It’s About Right or Wrong!

Cynthia Fitzgerald had found her dream job after 20 years in sales; a managerial position at one of the nations largest discount pharmaceutical sales company’s, Novation.  As a new employee she attended training classes that included ethical purchasing procedures. Once work began, she found that her new workplace did not square with what had been taught in her training.

A meeting had been scheduled for Cynthia and her boss to meet with a group of sales people who had bid on a contract for 30 million dollars worth of IV equipment.  The meeting had been arranged during a “silent period”, when she was not supposed to meet privately with any of the bidding companies. This type of interaction was prohibited. The meeting included discussions behind closed doors, tipping off on how to structure a winning bid and “naming her price” (bid rigging), among other potential felonious behavior. Cynthia even recalls one sales person asking how much it would take to get the contract. When she did not respond the sales person assured her that “others before you have done it”.

Cynthia confronted her boss.” Shouldn’t they report the incident to the legal department?” Her boss offered no satisfaction, being  more concerned about the integrity of a bidding process that they were responsible for. Cynthia began pursuing the matter herself. She took her concerns to Novation’s legal department, human resources and even the company’s president, she was only rebuffed and scrutinized for her findings.

Cynthia moved on to the next contract and the same thing started to happen. Feeling uncomfortable, she asked her supervisor if she could be taken off the contract. Her supervisor agreed, but then gave her a negative performance review stating that she was rude, unable to meet deadlines, among many other false accusations.  Fifteen days after she had asked to be taken off the contract, Cynthia was fired from Novation for “nonperformance of duties that were clearly identified as part of her job description”. Cynthia believes she was shown the door because she had stumbled onto illegal behavior that involved sales manipulation, resulting in millions of dollars of Medicare reimbursements and she had refused to look the other way.  Her firing left her unable to get another job in her field; word of her demise at Novation seemed to precede her wherever she went.

Cynthia was contractually forbidden from disclosing any information about Novation or filing lawsuits against it for three years. Once that period lapsed, she gradually became aware of the False Claims Act, a federal law that allows private individuals to sue on behalf of the United States if they believe that they have inside knowledge of a fraud. It can be seen as protection for people who are willing to risk their lives and livelihoods, their careers and reputations.   Cynthia did finally go to court, but the case is still under investigation.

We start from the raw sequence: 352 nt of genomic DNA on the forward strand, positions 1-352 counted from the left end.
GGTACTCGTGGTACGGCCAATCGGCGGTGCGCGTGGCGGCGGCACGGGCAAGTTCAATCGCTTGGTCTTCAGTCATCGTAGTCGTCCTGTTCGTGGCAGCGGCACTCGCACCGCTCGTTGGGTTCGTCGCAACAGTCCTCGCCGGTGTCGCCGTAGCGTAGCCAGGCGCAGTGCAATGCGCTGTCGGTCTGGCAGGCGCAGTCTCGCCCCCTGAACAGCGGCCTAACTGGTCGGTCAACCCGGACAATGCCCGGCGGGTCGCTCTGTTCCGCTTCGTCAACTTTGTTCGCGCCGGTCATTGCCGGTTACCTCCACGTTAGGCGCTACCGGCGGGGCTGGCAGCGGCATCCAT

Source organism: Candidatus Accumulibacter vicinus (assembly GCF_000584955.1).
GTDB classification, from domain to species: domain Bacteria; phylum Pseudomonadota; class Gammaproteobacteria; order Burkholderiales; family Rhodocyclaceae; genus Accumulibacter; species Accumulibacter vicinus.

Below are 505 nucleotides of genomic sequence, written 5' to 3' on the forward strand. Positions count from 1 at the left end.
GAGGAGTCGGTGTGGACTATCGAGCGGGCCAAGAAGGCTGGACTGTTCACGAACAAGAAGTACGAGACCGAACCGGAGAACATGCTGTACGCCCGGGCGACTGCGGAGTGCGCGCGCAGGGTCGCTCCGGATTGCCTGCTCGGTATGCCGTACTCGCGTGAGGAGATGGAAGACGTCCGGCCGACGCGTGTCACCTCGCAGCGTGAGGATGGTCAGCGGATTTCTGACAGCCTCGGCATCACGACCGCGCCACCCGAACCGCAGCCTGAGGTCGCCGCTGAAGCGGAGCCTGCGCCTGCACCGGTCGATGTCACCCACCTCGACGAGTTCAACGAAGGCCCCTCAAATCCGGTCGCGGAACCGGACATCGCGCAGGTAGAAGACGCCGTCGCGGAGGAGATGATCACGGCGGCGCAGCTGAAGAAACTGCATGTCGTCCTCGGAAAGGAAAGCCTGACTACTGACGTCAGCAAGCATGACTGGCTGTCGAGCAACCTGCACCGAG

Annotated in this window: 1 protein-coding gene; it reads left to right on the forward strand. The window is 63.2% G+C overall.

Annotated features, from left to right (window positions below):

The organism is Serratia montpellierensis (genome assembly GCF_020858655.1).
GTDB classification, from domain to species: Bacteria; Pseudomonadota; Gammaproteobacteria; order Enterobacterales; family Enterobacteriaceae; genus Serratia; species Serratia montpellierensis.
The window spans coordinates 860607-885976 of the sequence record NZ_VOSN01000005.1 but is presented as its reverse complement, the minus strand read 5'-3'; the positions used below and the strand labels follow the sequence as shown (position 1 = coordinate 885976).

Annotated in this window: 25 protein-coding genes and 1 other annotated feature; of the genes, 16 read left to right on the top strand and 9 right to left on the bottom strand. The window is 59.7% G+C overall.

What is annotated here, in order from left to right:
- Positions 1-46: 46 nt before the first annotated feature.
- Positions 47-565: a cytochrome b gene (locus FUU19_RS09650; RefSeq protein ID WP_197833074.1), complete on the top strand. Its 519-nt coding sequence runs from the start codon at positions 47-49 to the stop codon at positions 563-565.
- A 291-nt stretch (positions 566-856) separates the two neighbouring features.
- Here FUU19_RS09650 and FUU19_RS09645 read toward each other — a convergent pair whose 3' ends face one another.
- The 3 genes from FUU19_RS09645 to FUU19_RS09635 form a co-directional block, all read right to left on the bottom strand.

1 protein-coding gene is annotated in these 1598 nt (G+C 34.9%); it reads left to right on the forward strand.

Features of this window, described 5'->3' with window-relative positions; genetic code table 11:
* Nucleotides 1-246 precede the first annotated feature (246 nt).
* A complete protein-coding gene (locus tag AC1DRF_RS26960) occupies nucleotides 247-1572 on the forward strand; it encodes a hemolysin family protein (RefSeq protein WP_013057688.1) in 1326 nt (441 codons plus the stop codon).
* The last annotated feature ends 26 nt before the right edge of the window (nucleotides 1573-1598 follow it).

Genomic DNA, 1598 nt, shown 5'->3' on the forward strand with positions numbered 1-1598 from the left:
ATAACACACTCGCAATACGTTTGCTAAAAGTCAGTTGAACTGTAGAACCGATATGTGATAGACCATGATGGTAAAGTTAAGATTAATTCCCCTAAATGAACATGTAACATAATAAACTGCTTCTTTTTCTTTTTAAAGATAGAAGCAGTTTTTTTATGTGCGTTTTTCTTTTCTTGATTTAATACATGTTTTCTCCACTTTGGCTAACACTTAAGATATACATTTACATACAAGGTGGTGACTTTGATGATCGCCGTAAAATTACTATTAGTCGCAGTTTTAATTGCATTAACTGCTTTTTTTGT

If you can’t trust Human Resources, where do you go ?

Should Cynthia have confronted her boss about the illegal behavior instead of asking to be taken off the Contract?

Brianna Bain


3 Responses to It’s About Right or Wrong!

  1. greenmba2008 says:

    Since Human Resources is unavailable for ethical concerns, she should contact a lawyer or some for of legal counsel. They can best advise her of her options. Particularly in this case, she may be protected from the legal documents she signed if she can become a credible whistle blower.

    I think she should mention it to her boss, but also realize the corruption of the company runs deep. If she didn’t make headway with her manager or any other department, she should have quit. By exposing the situation to so many people in the business, she should have realized this would forever impact her career at the company. Personally, I would not want to work with people who now know I will work against the practices of the company. Quitting would have saved her the hassle of being a “traitor” and more than likely would have kept her from having a poor performance review.

  2. Susan C says:

    In hindsight, Cynthia should have reviewed the conditions of employment with an attorney before signing a contract which prohibited her from filing a lawsuit. I’ve heard of non-compete agreements, but a non-legal recourse agreement seems suspect. I don’t know if this is a customary practice in the pharmaceuticals industry, clearly it forces an employee to live with the values (or lack thereof) and ethical standards (or lack thereof) of an employer. Compromising one’s core values to keep a job is not an enviable place to be. Cynthia would have been wise to confront her employer and resign, rather than being put in a position to incur the displeasure of this corrupt bunch and be fired. I would have advised Cynthia to pursue the path she did by filing suit under the False Claims Act. It’s time that so-called whistle blowers can be true to their principles, expose fraudulent acts in the workplace, and not be considered pariahs in their field of work by taking actions that are ethical and lawful.

  3. greenmba2008 says:

    Paul has no right to change the rules in this blatantly illegal manor. All of his employees who took the money need to report this cash income to the IRS on their taxes. I would be surprised if they did. I can’t imagine Paul telling them to do so. He has now ‘recruited’ a group to engage in illegal activities. Why didn’t he go to the management and ask permission to try and do this kind of motivation through the company? If it works, he would be in a strong position in the company. If they didn’t want to do it, he could look for a job elsewhere.

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